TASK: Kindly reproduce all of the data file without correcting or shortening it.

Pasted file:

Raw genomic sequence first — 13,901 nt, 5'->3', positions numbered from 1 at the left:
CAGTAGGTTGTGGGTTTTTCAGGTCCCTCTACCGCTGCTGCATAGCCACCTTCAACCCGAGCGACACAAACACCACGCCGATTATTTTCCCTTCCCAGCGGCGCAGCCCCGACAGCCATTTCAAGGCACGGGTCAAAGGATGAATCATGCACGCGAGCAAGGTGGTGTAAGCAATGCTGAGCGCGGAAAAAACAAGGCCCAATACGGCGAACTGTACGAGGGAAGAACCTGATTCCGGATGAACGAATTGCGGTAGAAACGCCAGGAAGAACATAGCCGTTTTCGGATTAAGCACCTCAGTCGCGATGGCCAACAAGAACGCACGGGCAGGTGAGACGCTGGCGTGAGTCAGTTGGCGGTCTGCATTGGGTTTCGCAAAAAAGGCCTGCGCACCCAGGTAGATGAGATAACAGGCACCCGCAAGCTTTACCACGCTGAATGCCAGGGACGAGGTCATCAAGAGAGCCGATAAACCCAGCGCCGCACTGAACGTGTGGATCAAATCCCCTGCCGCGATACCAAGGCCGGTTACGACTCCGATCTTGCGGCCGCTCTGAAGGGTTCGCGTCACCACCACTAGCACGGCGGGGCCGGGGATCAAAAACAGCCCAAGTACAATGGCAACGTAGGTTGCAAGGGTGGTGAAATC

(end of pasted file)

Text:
Raw genomic sequence first — 13,901 nt, 5'->3', positions numbered from 1 at the left:
CAGTAGGTTGTGGGTTTTTCAGGTCCCTCTACCGCTGCTGCATAGCCACCTTCAACCCGAGCGACACAAACACCACGCCGATTATTTTCCCTTCCCAGCGGCGCAGCCCCGACAGCCATTTCAAGGCACGGGTCAAAGGATGAATCATGCACGCGAGCAAGGTGGTGTAAGCAATGCTGAGCGCGGAAAAAACAAGGCCCAATACGGCGAACTGTACGAGGGAAGAACCTGATTCCGGATGAACGAATTGCGGTAGAAACGCCAGGAAGAACATAGCCGTTTTCGGATTAAGCACCTCAGTCGCGATGGCCAACAAGAACGCACGGGCAGGTGAGACGCTGGCGTGAGTCAGTTGGCGGTCTGCATTGGGTTTCGCAAAAAAGGCCTGCGCACCCAGGTAGATGAGATAACAGGCACCCGCAAGCTTTACCACGCTGAATGCCAGGGACGAGGTCATCAAGAGAGCCGATAAACCCAGCGCCGCACTGAACGTGTGGATCAAATCCCCTGCCGCGATACCAAGGCCGGTTACGACTCCGATCTTGCGGCCGCTCTGAAGGGTTCGCGTCACCACCACTAGCACGGCGGGGCCGGGGATCAAAAACAGCCCAAGTACAATGGCAACGTAGGTTGCAAGGGTGGTGAAATC